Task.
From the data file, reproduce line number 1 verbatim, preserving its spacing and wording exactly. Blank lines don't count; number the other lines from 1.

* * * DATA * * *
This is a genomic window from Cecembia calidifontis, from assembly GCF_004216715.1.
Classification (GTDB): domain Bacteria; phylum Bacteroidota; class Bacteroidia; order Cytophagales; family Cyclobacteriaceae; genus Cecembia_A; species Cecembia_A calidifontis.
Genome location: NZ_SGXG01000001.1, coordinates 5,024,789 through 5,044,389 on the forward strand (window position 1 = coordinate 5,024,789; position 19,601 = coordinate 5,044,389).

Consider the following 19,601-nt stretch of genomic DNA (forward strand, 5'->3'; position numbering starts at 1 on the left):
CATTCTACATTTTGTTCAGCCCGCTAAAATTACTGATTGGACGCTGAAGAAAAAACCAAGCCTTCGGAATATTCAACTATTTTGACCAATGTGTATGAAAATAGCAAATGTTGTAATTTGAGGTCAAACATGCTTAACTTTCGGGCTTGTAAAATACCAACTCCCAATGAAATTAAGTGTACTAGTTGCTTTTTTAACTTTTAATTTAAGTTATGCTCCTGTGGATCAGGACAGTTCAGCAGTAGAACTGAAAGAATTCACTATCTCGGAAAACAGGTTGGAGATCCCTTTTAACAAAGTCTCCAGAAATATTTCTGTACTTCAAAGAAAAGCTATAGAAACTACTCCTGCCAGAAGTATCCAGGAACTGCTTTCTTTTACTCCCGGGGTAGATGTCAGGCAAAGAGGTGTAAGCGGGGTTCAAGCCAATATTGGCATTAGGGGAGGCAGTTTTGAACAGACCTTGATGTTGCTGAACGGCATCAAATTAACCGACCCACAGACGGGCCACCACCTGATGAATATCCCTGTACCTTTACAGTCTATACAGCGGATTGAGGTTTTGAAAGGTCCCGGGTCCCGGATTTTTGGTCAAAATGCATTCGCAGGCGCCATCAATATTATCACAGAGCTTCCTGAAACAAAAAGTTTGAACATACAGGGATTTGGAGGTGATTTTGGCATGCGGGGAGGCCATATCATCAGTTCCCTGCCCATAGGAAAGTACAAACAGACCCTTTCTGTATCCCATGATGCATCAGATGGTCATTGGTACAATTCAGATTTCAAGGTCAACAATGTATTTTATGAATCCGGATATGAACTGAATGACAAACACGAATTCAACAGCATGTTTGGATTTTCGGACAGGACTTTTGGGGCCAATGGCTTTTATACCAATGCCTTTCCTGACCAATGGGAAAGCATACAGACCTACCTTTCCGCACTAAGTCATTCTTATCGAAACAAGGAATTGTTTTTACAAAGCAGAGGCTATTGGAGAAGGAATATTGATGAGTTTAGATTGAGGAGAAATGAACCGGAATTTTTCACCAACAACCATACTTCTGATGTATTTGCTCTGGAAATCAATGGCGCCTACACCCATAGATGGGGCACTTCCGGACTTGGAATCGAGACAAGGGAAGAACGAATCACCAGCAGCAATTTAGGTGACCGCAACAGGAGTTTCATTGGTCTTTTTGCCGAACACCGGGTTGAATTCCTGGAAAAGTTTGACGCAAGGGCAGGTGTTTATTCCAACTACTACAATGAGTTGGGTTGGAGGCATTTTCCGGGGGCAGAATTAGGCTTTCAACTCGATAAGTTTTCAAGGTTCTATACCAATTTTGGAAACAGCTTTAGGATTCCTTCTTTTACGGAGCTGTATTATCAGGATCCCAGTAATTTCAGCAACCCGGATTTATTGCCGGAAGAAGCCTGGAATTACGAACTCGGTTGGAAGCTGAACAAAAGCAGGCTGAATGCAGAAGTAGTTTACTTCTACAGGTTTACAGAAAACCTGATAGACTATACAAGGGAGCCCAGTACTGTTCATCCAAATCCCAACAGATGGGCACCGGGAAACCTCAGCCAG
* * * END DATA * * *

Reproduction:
This is a genomic window from Cecembia calidifontis, from assembly GCF_004216715.1.